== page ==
RE: Moraea Aristata
I think quite a few people have joined us since we last had some postings
about Moraeas - I seem to recall it was about 7 or 8 months ago, so maybe a
few extra words about these marvellous irids may not be amiss. I fell for
them some years ago and have built up quit a collection - since I can
actually get M. aristata to flower, perhaps my culture of these things may
be of interest.
1. Most (but not all) are winter-growing corms, and resent summer moisture.
I plant them in new compost in September, and start them into growth then.
For compost, I use a soil-based compost, but with the addition of 50% sharp
grit, plus added osmocote fertiliser, i.e rich but very free-draining.
2. Give the plants all the light they will take during winter - don't
overwater but don't let them totally dry out either.
3. I only give them heat when the temperature in the greenhouse may go
below zero (centigrade that is), and then only enough to stop the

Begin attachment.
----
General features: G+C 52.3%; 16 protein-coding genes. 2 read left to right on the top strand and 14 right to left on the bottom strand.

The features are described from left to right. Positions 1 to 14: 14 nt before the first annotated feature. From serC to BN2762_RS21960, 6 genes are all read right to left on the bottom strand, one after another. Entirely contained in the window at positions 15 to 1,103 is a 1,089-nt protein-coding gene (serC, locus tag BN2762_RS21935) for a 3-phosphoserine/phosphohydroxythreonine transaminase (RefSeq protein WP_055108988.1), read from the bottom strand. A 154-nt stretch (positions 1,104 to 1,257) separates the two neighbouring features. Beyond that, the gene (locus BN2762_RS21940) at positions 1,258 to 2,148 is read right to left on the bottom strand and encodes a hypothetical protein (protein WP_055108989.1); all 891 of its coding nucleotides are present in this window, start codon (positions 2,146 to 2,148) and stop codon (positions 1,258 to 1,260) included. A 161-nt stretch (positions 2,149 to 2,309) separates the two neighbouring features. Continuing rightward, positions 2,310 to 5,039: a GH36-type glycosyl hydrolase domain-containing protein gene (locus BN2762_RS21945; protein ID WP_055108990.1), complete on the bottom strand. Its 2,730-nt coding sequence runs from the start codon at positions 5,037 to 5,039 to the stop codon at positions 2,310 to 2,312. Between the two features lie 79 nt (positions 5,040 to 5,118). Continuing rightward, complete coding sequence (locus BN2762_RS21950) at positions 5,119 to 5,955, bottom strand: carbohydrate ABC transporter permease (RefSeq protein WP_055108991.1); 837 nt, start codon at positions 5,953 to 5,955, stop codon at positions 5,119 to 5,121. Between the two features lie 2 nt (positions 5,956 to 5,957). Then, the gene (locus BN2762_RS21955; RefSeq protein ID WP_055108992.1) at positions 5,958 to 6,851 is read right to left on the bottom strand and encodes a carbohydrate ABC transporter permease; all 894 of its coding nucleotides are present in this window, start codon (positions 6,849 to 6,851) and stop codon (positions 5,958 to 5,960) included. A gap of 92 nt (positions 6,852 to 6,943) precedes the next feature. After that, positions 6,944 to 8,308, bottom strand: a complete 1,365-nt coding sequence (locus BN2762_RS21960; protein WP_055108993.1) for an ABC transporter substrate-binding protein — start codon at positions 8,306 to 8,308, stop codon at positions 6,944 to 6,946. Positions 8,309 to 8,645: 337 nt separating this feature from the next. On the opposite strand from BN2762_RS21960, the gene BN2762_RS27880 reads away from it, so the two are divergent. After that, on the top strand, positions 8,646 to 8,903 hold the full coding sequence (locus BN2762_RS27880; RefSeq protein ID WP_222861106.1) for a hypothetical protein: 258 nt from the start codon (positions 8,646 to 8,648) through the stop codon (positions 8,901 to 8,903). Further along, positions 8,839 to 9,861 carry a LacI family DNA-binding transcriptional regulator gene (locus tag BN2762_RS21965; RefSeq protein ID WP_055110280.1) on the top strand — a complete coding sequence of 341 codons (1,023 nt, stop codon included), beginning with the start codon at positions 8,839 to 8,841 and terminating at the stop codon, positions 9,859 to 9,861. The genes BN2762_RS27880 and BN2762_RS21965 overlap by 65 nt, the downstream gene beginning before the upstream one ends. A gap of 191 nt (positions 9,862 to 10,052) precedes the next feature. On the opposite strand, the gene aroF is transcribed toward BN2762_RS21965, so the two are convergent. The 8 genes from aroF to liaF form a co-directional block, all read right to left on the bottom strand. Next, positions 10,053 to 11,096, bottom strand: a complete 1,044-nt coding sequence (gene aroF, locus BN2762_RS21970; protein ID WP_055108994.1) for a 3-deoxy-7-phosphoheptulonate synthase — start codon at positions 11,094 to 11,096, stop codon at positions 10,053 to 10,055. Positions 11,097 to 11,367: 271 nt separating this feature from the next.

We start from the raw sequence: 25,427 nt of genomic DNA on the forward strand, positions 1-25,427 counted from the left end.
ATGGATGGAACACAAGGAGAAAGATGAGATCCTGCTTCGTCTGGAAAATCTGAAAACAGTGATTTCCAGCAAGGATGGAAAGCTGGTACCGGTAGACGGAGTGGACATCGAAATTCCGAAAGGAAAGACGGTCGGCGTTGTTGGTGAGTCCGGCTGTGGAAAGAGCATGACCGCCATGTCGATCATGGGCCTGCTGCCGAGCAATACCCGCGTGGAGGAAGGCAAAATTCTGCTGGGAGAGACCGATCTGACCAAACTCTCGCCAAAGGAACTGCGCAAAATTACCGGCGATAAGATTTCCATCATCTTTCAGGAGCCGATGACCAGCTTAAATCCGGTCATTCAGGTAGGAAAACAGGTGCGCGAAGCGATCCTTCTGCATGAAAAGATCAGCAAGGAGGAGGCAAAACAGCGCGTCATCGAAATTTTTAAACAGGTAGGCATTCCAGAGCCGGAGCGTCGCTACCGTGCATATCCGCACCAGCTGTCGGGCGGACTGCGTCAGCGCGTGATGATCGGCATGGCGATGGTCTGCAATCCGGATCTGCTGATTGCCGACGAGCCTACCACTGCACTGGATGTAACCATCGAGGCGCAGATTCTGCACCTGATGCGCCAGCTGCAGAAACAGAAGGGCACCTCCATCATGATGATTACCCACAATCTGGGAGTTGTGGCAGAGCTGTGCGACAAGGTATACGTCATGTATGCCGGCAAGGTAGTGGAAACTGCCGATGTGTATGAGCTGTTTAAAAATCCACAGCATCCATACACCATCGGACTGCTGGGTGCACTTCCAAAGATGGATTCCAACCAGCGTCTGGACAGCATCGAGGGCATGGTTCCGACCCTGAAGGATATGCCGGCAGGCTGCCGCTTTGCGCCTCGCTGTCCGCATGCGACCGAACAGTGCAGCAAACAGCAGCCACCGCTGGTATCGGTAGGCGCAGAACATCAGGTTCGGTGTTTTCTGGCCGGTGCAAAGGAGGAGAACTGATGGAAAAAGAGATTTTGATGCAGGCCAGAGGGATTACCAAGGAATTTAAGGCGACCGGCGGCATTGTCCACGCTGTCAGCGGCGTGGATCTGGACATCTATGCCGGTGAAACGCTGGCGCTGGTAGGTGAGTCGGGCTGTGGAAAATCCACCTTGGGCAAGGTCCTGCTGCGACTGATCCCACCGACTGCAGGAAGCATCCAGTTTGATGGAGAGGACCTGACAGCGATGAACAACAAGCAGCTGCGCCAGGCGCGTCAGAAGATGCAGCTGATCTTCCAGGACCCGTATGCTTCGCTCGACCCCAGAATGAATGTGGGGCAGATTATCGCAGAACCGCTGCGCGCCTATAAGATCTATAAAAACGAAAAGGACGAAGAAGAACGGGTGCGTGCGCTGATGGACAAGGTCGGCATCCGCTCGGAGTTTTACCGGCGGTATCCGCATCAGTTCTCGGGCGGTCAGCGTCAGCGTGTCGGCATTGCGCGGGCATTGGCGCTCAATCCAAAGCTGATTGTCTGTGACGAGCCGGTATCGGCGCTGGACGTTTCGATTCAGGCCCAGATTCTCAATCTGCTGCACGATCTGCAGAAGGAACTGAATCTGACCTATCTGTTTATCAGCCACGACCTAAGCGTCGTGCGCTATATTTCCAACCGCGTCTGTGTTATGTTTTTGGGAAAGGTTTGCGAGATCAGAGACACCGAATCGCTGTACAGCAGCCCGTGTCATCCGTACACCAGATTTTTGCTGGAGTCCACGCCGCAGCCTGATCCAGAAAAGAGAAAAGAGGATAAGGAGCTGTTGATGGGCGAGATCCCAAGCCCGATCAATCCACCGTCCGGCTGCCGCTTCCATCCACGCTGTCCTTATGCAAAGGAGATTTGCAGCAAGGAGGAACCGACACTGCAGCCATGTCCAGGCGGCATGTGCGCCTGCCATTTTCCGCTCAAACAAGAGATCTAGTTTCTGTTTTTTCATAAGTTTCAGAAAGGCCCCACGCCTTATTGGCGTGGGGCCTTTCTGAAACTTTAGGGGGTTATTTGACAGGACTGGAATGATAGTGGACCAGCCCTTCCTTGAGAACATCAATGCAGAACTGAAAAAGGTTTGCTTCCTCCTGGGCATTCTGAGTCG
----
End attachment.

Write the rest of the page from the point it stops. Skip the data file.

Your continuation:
temperature dropping below freezing.
4. In spring, after flowering, the plants start to die back as the
temperatures rise. Start withholding water from this point onwards. When
dried out, the pots can be put somewhere dry till time to repot comes round
again. I put them under the staging.
That's it really - some are hardy outdoors here (USDA Zone 8 I think) - if
these might interest you, have a trawl through the archives to find our last
discussion. Alas, I have not been keeping photos of the flowers of these
plants, but I will try to remember to do this and perhaps post them on my
web site if they are of interest - anyone?
BTW, if you want to get the complete works on these little gems, get the
monograph "The Moraeas of Southern Africa" by Peter Goldblatt. Its
published by the National Botanic Gardens, Kirstenbosch, in 1986, ISBN 0 620
According to Goldblatt, the correct name is as in the header to this
posting. The genus was originally named Morea by Philip Miller in 1758, but
Linnaeus changed it to Moraea in 1762 - possibly to commemorate his wife's
family name of Moraeus - perhaps this explains some of the variability in
There aren't so many iris-type flowers during the winter months - with the
honourable exceptions of the bulbous irises (reticulatas, junos) and I
unguicularis. Moraeas and other related genera provide a fascinating
extension to this, and are a good way of extending the Iris obsession into
the otherwise dead months!
Ian Black email@example.com
Hampshire, UK - mintemp -8C